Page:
I will never forget that hot summer day in 2013. I was in the suburbs of Damascus, Tadamon -to be specific- a place fifteen minutes away from downtown and as close to the Free Syrian Army as the neighborhood next door. It was an unusually quiet afternoon. People in that area had gotten used to the ongoing conflicts between the two parties. However, this day was different indeed. While drinking tea with my family, in our house overlooking the main street in Tadamon, we started hearing gunshots from far away. It was not something abnormal. However, these gunshots started getting closer and closer.
My three little siblings, ages six, eight and ten, jumped out of their places and ran to hide in the bathroom. Although I was twenty, I wasn’t much stronger. I was pinned to my spot and couldn’t feel my legs. My mother, however, ran to grab “the suitcase”. Many Syrians are familiar with such a case, which usually contains any possessions of value packed and ready in a case of a sudden departure. We started shouting and pleading with our father to recede as he began walking towards the window to check what was going on.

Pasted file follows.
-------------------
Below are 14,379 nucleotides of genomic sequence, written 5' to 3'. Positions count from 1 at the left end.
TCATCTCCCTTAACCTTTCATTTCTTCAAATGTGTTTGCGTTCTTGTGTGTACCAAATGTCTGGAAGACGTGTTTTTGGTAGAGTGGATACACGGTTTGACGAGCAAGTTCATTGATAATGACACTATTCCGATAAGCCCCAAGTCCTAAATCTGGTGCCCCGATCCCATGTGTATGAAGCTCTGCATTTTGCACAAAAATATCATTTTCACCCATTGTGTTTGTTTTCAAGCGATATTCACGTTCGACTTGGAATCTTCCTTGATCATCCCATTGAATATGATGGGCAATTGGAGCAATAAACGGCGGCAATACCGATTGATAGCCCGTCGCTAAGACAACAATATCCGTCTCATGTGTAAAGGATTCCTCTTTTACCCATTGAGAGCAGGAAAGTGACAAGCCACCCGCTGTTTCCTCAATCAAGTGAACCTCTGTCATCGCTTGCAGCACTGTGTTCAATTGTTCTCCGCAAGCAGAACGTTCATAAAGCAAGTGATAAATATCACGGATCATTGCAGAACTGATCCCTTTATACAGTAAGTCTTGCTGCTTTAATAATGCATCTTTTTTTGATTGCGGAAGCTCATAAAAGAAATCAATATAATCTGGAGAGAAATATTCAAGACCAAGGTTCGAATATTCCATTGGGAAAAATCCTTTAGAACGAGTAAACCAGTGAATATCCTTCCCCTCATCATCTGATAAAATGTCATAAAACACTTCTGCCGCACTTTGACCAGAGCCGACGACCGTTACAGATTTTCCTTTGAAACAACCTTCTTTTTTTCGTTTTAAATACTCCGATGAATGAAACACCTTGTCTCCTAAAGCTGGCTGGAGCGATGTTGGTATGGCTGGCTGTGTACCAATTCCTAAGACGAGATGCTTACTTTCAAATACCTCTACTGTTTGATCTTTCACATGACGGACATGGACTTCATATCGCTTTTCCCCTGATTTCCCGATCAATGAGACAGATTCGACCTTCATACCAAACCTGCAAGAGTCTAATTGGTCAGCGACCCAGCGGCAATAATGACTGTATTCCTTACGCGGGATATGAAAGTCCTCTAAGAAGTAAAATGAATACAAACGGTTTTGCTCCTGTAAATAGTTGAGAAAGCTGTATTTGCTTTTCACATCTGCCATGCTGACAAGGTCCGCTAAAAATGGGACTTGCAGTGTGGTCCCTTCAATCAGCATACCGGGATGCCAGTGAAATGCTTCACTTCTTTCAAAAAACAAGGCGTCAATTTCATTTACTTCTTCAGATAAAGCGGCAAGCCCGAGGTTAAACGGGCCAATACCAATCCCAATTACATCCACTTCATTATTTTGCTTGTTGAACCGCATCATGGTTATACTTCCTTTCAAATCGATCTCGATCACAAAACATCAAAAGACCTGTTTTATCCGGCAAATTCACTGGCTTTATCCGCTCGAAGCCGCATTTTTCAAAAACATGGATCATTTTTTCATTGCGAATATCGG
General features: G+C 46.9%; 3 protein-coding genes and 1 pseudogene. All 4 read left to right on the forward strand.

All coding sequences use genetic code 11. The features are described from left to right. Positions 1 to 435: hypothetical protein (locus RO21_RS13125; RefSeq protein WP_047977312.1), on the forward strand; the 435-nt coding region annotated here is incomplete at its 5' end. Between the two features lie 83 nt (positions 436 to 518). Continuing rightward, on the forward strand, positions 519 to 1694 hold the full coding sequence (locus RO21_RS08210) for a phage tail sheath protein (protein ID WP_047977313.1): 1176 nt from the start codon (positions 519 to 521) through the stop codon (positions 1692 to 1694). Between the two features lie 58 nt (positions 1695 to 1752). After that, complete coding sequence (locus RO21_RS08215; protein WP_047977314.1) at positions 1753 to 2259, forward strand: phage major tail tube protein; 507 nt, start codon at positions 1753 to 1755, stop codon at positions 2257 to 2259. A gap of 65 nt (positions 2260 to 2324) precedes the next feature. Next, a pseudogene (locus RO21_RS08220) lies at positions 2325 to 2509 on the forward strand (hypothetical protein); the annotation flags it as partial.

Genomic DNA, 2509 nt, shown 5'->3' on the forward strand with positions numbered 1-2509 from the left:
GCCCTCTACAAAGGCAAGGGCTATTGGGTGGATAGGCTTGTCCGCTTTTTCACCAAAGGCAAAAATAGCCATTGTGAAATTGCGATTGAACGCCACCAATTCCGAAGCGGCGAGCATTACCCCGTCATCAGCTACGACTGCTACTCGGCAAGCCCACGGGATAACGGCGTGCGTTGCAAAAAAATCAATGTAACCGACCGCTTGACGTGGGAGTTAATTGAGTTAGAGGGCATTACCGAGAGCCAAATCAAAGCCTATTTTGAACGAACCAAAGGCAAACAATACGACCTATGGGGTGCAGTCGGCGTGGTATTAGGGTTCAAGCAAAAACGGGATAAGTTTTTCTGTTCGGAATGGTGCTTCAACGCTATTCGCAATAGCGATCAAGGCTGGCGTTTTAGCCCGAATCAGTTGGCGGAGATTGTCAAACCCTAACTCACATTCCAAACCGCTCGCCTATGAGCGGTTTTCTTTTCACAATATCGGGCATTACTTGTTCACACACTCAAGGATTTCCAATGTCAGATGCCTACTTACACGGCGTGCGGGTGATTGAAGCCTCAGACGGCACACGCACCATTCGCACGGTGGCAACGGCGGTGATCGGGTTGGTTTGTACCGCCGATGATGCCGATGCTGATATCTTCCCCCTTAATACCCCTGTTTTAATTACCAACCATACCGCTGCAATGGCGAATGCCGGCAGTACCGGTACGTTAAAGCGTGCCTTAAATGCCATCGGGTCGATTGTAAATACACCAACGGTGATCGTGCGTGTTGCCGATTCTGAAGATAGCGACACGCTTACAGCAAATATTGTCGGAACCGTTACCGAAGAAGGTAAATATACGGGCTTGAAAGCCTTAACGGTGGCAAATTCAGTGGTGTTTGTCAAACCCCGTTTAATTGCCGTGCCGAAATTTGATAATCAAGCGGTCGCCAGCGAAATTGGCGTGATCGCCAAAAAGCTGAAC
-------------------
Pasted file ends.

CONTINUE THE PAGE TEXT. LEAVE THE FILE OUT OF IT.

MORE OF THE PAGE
In the midst of that terrifying situation, slogans raised up on the street. We rushed to the window and saw tens of Syrian Army soldiers piled into a vehicle that was dragging two dead bodies down the street. Two dead bodies, their legs tied with rope to the car, dragged until they were ripped.
We stood there, stunned, watching the appalling scene. People were gathering around the vehicle staring at the two dead bodies. Aghast faces and vague expressions were all that you could see. The car continued to drag the bodies ten more meters until they reached a square where the two corpses were thrown.
Words won’t do justice describing this situation. Just as it won’t do justice describing other horrific situations in Syria. Each one of us needs a moment that triggers the human within. This ‘dragged humanity’ was that moment for me.